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Emerging green in Strathcona Ravine, in southwest Calgary.  A small (23 hectares) park in the middle of a residential area, the Ravine has its own springs (which you can wander alongside using a convenient boardwalk) and sections of restful, dense forest.  Because of the shade and damp conditions, much of the growth consists of chokecherries, currants, willows, poplars, and cow parsnip.  I imagine it is really cool and refreshing to walk here on a hot summer afternoon….

Flowery Friday.

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Happy Friday!  I can’t believe I had to flip the calendar over to May this morning.  What’s up with time, anyway?  I know it seems to fly as you get older, but for me, it’s feeling pretty supersonic at this point.  (Awhile back, I came across this review of a book about the perception of time in relation to age…might make for some interesting reading).

I managed to get out to Nose Hill one morning this week and saw all the willow catkins emerging…I quickly took a few photos and rushed to get myself and my camera out of the rain shower that suddenly started right above me (and only me, as far as I could tell).  We really could use a nice, soaking rain, although everything is greening up despite the dry conditions.  I noticed our neighbour’s fantastically floriferous forsythia (too much?) on the way back from the park – it is, of course, competing with all those show-off Prunus species.  All this incredible colour and beauty is enough to make your eyes drunk.

I planted some spinach and radish seeds in the raised bed at the community garden this week – this is the earliest I’ve ever put these crops in, although many would reckon I’m actually running late.  I know some people who plant outside under cover in March – and unlike most years, we didn’t have much snow and ice in that month.  Last year, I planted my spinach on the 20 of May. Most of my garlic is up now – I just love to see those spiky green shoots splitting the soil.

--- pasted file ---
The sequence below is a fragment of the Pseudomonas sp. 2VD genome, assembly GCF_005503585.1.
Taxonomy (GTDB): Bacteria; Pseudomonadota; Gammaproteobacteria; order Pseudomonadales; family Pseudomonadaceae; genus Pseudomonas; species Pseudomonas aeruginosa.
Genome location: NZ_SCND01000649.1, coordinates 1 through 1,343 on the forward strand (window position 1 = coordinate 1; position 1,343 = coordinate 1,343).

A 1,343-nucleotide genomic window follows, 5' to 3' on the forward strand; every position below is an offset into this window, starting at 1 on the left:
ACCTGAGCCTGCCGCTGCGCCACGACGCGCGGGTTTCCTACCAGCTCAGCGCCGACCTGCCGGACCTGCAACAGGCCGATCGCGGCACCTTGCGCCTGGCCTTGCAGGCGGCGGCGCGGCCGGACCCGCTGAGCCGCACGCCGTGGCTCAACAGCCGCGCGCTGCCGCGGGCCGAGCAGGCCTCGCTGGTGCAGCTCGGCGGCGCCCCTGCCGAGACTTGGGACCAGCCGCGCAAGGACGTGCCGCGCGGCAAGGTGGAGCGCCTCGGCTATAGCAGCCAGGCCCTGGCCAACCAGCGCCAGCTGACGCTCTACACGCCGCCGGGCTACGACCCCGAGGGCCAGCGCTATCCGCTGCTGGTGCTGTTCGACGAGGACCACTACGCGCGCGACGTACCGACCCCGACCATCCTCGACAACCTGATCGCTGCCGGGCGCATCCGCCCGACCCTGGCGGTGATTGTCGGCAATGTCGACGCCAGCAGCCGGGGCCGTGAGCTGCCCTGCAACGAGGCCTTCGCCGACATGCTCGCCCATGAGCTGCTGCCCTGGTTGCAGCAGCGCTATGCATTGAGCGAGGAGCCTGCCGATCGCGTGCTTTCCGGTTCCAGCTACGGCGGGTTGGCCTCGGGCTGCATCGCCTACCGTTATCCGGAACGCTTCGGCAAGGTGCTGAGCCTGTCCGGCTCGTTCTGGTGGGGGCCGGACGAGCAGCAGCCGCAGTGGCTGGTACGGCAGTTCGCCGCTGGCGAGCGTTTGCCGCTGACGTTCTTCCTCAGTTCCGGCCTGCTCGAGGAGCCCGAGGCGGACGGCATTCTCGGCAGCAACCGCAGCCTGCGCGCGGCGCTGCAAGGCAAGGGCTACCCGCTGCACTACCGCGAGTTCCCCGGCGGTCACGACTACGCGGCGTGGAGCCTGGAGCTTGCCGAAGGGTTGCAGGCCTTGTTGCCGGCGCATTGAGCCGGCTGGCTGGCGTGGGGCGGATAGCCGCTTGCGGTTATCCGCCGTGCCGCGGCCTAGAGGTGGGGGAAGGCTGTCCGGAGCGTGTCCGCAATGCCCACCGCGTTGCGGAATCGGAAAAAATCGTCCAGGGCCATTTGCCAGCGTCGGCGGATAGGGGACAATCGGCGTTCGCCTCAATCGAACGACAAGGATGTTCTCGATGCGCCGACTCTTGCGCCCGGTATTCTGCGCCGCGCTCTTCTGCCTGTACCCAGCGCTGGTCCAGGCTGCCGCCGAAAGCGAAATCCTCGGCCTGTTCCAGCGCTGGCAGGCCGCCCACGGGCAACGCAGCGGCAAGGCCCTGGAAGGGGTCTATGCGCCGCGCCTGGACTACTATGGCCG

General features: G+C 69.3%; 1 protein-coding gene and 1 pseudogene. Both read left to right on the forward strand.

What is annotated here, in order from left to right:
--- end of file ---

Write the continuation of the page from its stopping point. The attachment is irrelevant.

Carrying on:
What are your plans for the weekend?  I’ve got a deadline looming on an article about lacto-fermentation (BTW – do any of you do any fermenting?  I’ve been puttering around lately with several different whole leaf herb ferments – they’re easy and fun).  I’m also hoping to get out for some fresh air – I was reading a recent blog post by a local hiker, Barry Taylor, and he suggested Strathcona Ravine here in Calgary for a little nature jaunt.  I’m keen to check it out – we’ve lived here nearly two decades and I hadn’t ever heard of it before.

Before I leave you, I have to share the foodie extravaganza that is the list of midway culinary treats for this year’s Calgary Stampede.  If you thought last year’s were over the top, you haven’t seen anything yet.  I can’t believe that gigantic ice cream cone or the $100 hotdog…and we won’t talk about the cockroach offering.  I feel pretty much like I did last year – the poutines are the most tempting for me (well, except for the one with the doughnuts and the jalapenos – that just smacks of a stomach ache in a bowl).  What would you try?  Which of these is just too excessive (well, besides ALL of them)?